The chief operating officer of the prestigious golf course, Tsutomo Yamane, told The Australian that he and his staff were stunned: "I couldn't believe my ears. I told my employees, 'TEPCO is saying the radiation doesn't belong to them', and they said 'I beg your pardon'."

The court rejected TEPCO's argument, but ruled it was the responsibility of local, prefectural and national governments to clean it up.

The case - and the club's bid for $160 million in clean-up costs - has proceeded to the High Court amid fears the ruling could result in some local governments being bankrupted.

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By the way, I'm wondering who will pay for the damages to the world's seafood industry from the radioactive debris now floating away from the shores of Fukushima and into the Pacific Ocean.  Certainly, it won't be TEPCO.  Will shoppers and restaurants need to take geiger counters to seafood markets?   How much do those things cost?

Ready for everyday torture of Occupy protesters?

                         From Gizmodo, sketch of a "riot shield" now in the laboratory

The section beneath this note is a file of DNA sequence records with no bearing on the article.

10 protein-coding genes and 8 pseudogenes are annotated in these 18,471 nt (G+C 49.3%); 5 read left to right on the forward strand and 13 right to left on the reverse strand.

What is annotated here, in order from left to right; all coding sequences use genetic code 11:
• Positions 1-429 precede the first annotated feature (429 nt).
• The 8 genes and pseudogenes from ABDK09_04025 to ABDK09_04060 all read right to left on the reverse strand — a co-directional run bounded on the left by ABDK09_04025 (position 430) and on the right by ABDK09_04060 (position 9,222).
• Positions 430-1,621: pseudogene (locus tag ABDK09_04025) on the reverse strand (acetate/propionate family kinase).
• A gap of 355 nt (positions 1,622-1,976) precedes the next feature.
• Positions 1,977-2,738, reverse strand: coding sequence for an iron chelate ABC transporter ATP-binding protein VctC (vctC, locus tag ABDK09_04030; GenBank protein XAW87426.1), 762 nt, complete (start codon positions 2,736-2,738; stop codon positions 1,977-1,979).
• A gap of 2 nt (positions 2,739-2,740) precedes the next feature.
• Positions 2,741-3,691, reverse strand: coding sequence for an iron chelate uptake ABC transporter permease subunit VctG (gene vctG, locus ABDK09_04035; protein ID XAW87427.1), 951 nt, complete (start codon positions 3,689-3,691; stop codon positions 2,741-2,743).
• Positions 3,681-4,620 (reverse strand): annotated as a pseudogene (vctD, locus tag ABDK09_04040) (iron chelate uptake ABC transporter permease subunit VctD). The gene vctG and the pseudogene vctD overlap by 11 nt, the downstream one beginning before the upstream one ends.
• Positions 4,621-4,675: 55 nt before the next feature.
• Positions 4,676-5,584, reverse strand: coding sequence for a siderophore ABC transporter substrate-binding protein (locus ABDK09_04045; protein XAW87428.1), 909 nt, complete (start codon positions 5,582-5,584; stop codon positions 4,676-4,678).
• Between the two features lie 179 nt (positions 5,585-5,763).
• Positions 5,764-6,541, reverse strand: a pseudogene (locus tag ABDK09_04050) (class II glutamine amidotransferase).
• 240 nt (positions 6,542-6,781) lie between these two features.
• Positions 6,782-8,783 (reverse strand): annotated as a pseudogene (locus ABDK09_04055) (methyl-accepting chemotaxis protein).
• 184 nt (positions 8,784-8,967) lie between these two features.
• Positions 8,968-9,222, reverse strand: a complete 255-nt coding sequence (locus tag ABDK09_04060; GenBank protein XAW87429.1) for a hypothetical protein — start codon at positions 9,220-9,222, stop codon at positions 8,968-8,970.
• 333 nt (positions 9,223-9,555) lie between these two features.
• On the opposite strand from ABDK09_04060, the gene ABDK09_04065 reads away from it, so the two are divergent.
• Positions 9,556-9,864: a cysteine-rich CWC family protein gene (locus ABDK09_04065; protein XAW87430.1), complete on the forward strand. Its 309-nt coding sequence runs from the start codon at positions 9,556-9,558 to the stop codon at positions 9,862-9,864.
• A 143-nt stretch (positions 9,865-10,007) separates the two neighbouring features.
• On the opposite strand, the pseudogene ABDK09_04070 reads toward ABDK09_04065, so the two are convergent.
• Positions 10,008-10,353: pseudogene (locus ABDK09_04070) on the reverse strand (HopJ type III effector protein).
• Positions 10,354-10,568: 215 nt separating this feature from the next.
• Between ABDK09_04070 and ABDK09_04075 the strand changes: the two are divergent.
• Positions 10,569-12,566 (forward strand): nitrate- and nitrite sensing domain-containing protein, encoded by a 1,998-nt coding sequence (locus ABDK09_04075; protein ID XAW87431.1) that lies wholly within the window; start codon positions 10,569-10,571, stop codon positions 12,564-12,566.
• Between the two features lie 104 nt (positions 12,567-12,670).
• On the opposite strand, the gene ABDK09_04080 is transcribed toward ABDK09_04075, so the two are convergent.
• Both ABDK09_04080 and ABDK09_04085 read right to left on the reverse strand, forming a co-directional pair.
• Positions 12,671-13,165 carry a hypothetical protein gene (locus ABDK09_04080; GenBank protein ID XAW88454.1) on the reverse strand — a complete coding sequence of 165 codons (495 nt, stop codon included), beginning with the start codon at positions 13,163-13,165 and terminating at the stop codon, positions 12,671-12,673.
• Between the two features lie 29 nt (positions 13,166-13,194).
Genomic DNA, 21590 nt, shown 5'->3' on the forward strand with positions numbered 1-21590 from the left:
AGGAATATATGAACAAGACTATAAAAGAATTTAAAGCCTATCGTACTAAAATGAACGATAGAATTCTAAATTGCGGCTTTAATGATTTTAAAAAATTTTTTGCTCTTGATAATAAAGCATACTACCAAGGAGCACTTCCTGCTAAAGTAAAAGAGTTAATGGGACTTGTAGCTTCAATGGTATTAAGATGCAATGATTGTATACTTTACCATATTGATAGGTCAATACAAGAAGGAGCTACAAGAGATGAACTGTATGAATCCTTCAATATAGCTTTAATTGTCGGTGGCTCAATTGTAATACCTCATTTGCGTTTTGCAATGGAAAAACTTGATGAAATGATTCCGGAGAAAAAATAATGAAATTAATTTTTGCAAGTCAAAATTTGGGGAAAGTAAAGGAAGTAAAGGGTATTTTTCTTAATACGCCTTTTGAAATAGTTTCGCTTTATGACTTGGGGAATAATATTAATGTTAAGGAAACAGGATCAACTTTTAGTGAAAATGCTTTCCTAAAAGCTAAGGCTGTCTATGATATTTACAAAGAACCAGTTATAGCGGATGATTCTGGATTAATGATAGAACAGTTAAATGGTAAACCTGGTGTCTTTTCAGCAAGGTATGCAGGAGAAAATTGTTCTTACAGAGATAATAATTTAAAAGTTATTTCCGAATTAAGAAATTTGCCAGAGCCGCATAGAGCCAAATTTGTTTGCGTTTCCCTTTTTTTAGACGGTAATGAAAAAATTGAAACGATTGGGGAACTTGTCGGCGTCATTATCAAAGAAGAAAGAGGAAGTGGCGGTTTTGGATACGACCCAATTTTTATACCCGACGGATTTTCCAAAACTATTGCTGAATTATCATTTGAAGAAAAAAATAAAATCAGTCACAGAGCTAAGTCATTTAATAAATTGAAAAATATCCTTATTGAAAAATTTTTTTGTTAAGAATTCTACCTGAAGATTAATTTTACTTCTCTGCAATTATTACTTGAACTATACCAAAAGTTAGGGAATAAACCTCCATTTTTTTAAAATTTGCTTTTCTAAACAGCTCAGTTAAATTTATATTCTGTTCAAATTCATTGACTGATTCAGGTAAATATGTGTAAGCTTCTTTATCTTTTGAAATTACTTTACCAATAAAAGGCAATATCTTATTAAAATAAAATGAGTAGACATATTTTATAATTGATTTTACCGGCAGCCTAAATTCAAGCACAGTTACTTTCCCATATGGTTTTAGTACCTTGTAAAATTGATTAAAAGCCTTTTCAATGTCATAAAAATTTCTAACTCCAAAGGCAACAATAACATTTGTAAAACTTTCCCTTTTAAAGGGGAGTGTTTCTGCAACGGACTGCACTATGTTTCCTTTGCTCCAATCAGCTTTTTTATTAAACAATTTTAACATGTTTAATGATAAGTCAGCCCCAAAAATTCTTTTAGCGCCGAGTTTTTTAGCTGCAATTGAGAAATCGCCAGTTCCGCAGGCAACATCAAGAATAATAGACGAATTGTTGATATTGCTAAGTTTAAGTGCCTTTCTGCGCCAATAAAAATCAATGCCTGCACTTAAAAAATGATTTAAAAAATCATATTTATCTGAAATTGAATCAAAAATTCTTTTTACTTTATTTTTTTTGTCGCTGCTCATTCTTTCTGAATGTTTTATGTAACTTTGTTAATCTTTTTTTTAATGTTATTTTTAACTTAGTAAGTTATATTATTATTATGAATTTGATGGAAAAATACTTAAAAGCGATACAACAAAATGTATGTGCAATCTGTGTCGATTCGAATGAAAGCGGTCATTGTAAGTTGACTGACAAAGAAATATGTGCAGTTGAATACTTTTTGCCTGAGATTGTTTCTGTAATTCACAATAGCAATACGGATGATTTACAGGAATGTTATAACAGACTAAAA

The use of tear gas, pepper spray, billy clubs, other weapons are now commonplace in efforts by America’s local police officers to dispatch those involved in Occupy Wall Street demonstrations.  As protesters make use of constitutionally protected rights of free speech and assembly, they are confronted by increasingly potent varieties of “crowd control,” including forms of violence that cross the line between civilized law enforcement and practices of torture.  Our newly militarized “riot” squads carry an impressive array of high tech instruments that city and campus cops now wield with little sense of restraint.  The boys and their toys are ready for whatever expressions of freedom you have in mind.

Among the more insidious devices deployed or under development are ones that attack demonstrators  with high intensity sound waves.  These include the LRAD sound cannon used in police crackdowns against Occupy Oakland and in the political cleansing of Zuccotti park.  According to a report in Gizmodo: